Governance in a not-for-profit environment

As not-for-profit organisations grow, different skill sets are required on the board.

With more than 100,000 not-for-profits (NFPs) in New Zealand the chances are most people in governance roles cut their director baby teeth on the boards of one or more. And most likely still serve on at least one in an area they have passion for – and, with so many of them, pretty much any passion is covered.

Some NFP’s are substantial in character.  Researcher Dr Jo Cribb commented on The Spinoff in 2017 that they contribute more than $6 billion to GDP and employ more than 130,000 paid staff and 1.2 million volunteers.

Smaller boards are generally comprised of volunteers from within their membership, they may often have minimal experience around governance or managing, which creates its own challenges. 

The board is usually the management and the staff. As organisations get bigger, they will gain paid staff and start to separate management and governance. At that stage different skill sets are required on the board. 

They may look to have a varied board composition with elected and appointed roles to get some external expertise in governance on board. 

Often the organisation’s structure can become a challenge as many are the amalgamation of smaller local groups which, under the rules, retain significant power within the organisation, which may be counter to effective governance.

One of the most significant tasks of NFP governance is ensuring the organisation has sufficient funding. 

At the smaller end of the scale most of this comes via subs and grants from groups such as the gaming trusts. This tends to be short term and is usually pieced together from a variety of funders. There is no guarantee of continuity and operational costs, such as salaries, are hard to get and may not be sustained if the next grant is declined or reduced.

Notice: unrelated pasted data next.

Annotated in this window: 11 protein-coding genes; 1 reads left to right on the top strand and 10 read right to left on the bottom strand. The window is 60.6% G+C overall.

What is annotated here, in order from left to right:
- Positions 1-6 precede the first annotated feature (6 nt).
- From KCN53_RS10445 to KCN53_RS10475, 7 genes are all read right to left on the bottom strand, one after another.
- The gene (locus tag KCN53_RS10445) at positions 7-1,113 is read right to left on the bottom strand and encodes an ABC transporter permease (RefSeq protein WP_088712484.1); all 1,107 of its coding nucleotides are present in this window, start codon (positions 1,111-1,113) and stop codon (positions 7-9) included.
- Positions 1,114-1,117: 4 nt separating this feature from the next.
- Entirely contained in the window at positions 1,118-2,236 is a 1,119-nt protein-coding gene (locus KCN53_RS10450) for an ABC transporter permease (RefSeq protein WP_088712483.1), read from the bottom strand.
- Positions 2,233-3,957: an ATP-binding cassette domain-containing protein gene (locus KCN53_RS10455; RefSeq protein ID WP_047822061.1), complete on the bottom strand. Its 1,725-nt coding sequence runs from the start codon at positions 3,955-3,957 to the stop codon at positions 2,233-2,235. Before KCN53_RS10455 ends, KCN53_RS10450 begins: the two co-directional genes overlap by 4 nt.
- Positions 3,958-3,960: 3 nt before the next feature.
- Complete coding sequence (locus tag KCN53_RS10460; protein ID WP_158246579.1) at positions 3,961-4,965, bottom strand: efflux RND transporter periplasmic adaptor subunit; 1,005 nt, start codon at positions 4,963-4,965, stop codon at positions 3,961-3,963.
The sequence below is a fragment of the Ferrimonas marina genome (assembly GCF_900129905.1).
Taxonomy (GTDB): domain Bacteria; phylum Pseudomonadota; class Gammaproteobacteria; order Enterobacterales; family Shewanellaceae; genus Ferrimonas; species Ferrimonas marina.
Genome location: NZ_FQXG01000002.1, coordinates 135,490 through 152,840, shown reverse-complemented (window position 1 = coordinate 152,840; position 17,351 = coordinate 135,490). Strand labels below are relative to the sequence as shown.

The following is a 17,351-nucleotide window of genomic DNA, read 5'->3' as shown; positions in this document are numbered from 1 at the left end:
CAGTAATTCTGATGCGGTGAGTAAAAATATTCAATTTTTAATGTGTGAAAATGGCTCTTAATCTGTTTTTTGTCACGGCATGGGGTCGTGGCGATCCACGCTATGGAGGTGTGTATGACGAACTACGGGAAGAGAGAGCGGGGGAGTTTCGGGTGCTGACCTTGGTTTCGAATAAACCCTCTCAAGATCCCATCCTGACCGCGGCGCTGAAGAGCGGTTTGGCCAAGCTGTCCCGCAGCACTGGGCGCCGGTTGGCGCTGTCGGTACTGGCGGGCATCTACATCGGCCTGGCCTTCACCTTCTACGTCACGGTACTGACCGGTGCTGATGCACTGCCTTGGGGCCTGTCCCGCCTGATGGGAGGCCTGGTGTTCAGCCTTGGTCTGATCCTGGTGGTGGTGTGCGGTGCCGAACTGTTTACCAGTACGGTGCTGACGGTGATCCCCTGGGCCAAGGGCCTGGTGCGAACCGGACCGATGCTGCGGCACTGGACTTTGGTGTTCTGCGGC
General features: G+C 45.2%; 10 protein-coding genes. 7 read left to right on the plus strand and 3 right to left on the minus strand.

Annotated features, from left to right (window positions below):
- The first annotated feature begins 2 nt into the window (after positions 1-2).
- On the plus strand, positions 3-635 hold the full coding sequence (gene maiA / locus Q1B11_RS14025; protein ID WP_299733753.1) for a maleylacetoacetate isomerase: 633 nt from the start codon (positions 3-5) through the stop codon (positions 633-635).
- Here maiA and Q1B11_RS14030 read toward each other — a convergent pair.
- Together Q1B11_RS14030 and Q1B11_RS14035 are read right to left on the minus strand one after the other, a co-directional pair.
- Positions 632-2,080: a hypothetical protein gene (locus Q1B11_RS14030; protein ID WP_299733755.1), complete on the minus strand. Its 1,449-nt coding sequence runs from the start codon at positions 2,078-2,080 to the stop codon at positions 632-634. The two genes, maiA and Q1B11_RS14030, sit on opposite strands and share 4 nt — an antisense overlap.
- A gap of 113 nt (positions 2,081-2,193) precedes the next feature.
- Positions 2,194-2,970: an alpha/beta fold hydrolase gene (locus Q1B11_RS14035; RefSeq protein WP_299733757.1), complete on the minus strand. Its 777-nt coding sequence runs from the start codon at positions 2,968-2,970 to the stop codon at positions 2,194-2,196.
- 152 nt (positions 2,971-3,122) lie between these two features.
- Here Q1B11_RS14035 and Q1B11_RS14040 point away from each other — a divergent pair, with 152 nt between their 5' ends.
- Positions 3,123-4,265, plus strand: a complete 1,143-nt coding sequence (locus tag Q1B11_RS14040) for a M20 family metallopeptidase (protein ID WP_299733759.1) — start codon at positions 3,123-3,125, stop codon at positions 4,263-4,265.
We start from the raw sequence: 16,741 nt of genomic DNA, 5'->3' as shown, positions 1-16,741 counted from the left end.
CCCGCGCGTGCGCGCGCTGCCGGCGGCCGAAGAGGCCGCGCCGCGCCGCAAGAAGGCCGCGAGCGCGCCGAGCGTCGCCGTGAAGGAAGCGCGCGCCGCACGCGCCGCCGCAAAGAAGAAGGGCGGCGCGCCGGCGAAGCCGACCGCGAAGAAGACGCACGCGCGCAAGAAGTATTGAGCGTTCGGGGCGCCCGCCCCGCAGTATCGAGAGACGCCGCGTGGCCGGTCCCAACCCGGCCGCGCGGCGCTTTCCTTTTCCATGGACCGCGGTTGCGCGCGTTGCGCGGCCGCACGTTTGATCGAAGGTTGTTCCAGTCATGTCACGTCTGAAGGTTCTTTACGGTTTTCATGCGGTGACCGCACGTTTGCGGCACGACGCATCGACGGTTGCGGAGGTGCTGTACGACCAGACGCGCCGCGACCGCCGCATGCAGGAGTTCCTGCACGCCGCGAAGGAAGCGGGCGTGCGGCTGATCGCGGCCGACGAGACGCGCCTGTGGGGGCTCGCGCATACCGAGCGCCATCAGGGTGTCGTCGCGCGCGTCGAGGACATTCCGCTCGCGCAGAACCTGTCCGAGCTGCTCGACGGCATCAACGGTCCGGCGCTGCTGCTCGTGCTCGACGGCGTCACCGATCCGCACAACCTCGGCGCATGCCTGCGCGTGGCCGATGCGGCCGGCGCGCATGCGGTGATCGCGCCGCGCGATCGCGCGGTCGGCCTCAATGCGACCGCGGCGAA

This constant chasing of funding makes long term strategic planning hard, even if the board has the skills and resources.

As organisations grow the skill level on the board tends to increase, although often they are still volunteers. 

For example, on a medium-sized sports board I looked at six of its eight board members were IoD members and some larger NFP’s do pay board members, although this is often more a retainer than full compensation.

I serve on several NFP boards and the governance experience of the board members varies greatly. Often I am the only one with “governance” experience to the extent I have nick named myself  ‘the governance bitch’ on a couple of them. 

I am the one that says that under your rules you can’t actually do that; or ‘if you want to do that you need to change your rules’ – which usually means I get tasked with rewriting them.

The IoD provides some good resources for directors working on, or looking to work on, NFP boards including courses such as the one-day Not-for-profit Governance Essentials and it has a NFP page in its resources section.  

Cathy Parker is a director of Adrenalin Publishing and serves on several NFP boards including the Rainbow New Zealand Charitable Trust (trustee), Magazine Publishers Association Inc, Audit Bureau of Circulation Inc (chair), Auckland Wheelbreakers Inc (treasurer) and SuperDiverse Women advisory board. 

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